I also recently (as in yesterday! :roll:) figured out why only one of my Opuntia species has been flowering:

Opuntia Humifusa, Eastern Prickly Pear

Opuntia Humifusa, Eastern Prickly Pear in bloom

Unlike the Eastern Prickly Pear, the other Opuntia variety in the Ranchero is spineless:

Spineless Opuntia (rear) Eastern Prickly Pear (foreground)

Spineless Opuntia (rear) Eastern Prickly Pear (foreground)

Apparently the lack of spines indicates the original Ranchero Opuntias are most likely hybridized specimens created for use as cattle feed. Although flowering isn’t impossible, it’s less likely because “forage” varieties are grown for their edible thalli (pads) which can be fed raw to livestock or cooked for human consumption. The botanist behind these genetics was Luther Burbank, and you can read more about his work here. 🙂

Until next time….

Share Your World, Week 24….and a few cactus facts!

I’ve fallen behind with my Share Your World postings; rather than play catch-up, I’ve opted to jump back in with this week’s questions. 🙂

Are you left or right handed?

I always say I’m right dominant because that’s my “writing” hand, yet many things I do primarily left-handed. I do everything on my smart-phone with my left hand, exclusively. I stir pots and use cooking and baking utensils with my left, and only use my left hand when applying eye-makeup…wierd…yeah?  I remember reading that handedness is a genetic trait…If that’s true, I may have passed it to my sons, both of whom write “lefty!”

What is one thing you love about being an adult?

Making all my own rules, and conversely, throwing them out the window at will!  These things are huge to me. I hate feeling stifled, or like I “should” do this or “should not” do that! I’m well aware this makes me sound like a spoiled brat. 😉 Next question!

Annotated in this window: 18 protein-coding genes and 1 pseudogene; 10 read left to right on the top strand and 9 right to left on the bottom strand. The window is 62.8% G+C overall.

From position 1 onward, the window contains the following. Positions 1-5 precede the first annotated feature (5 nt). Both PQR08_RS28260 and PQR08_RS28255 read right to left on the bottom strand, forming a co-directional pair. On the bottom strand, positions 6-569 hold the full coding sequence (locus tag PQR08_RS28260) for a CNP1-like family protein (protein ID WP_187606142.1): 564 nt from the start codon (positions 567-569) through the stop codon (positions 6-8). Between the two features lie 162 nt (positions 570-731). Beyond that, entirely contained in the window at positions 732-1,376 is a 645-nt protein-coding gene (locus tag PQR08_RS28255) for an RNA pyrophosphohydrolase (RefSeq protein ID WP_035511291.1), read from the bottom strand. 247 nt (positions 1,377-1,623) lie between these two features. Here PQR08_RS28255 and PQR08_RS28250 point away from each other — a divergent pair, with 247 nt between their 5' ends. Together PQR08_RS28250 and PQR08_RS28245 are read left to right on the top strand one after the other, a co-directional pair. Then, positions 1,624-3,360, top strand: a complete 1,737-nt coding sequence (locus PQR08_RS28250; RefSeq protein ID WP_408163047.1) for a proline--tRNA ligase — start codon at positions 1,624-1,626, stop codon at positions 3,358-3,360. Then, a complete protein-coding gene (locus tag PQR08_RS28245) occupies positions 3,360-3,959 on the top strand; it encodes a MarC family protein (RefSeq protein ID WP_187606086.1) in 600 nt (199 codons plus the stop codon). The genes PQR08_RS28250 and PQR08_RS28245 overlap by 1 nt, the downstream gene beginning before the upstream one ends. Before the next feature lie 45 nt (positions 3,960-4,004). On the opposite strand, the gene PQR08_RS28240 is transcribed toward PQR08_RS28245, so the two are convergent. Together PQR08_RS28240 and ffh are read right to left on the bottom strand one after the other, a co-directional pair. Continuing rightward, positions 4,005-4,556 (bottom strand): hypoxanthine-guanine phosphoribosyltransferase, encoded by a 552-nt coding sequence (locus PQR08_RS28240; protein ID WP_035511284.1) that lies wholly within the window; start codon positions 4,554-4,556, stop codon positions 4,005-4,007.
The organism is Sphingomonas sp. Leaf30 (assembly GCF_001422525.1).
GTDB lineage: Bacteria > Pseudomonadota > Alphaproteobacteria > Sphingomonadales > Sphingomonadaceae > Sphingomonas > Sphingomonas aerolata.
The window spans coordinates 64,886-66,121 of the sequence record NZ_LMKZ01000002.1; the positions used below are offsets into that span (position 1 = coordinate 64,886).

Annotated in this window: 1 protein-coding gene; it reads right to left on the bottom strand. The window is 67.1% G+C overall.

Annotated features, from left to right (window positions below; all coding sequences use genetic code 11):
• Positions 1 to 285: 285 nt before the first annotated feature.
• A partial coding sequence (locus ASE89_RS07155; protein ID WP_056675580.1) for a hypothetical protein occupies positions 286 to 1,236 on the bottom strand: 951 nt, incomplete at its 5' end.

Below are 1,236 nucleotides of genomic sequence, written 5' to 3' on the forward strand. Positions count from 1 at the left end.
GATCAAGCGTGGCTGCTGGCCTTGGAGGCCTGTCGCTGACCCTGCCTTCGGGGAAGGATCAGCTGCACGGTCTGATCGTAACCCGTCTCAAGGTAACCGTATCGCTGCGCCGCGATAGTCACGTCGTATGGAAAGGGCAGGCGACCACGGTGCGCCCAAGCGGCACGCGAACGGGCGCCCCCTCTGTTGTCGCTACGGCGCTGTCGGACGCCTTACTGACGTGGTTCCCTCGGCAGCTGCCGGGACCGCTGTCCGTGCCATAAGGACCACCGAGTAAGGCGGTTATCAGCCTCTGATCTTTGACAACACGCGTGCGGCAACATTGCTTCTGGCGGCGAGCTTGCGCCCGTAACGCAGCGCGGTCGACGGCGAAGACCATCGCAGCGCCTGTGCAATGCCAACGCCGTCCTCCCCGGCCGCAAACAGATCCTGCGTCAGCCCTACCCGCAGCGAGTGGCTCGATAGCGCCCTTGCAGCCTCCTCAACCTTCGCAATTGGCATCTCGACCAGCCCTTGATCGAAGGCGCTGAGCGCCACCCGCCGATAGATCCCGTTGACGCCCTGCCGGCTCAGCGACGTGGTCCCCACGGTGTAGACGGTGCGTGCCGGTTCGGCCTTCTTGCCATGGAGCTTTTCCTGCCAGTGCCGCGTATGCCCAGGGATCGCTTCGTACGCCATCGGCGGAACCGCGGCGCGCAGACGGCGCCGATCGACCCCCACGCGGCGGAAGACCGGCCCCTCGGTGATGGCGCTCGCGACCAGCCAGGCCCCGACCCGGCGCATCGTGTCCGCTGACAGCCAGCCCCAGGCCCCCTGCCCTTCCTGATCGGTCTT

What do you need to unlearn?

Are you ready for this?  The ridiculously embarrassing way I count hours.  For instance: when I worked shifts at Staples we’d have to arrive at 8am. If I left the store at 3pm and you asked how many hours I worked, I couldn’t tell you without first doing this: 8 to 9, 1hr…9 to 10, 2hrs..10 to 11, 3hrs…11 to 12, 4hrs…and on and on until I got to the hour I clocked out! This is no joke….i DO this!  Thankfully, I didn’t work 12hr shifts too often!! I’d still be there “counting!”  LOL!!

What is success for you?

When I was young and looking toward my future, I only ever really wanted to be a mother.  I didn’t have professional/career goals beyond that.  If you’ve read my blog at all, you know I have 3 kids who have grown into lovely young adults who are also “fine citizens.” Success, for me is knowing they’re on paths that are right for them individually, and I take credit for allowing them to ALWAYS be themselves, especially on days I wished they were making different choices.  I think that was my biggest success as a parent…I had excellent instincts about when to get out of the way.

I totally enjoy answering Cee’s questions, but love reading everyone else’s replies more. Click the link, and consider participating, too. 🙂

Before I close,  I have to share a few facts I learned today, quite accidentally!

I was working in my gardens around 3pm and noticed one of my cacti had bloomed:

Mammillaria Sheldonii in bloom

We’re in rainy season now, so thunderstorms blow in most afternoons like clockwork, and today was no exception. 🙄  Although short-lived, the winds blow strong and the rain hits hard: I assumed when I went back outside, the cactus blooms would be shredded on the ground.

Mammillaria Sheldonii with buds

I was wrong!!

It seems that Mammillaria Sheldonii cacti flowers “self-protect” by closing during inclement weather. I had no idea!

I also learned something else by visiting the Arizona-Sonora Desert Museum website: the mammillaria buds in my pictures were actually produced LAST summer. They stay dormant until the first big summer rain occurs, causing them to burst into bloom 5 days later!  Dang if that isn’t EXACTLY what happened ➡ the rainy season began here last week!   Fascinating!

Until next time…….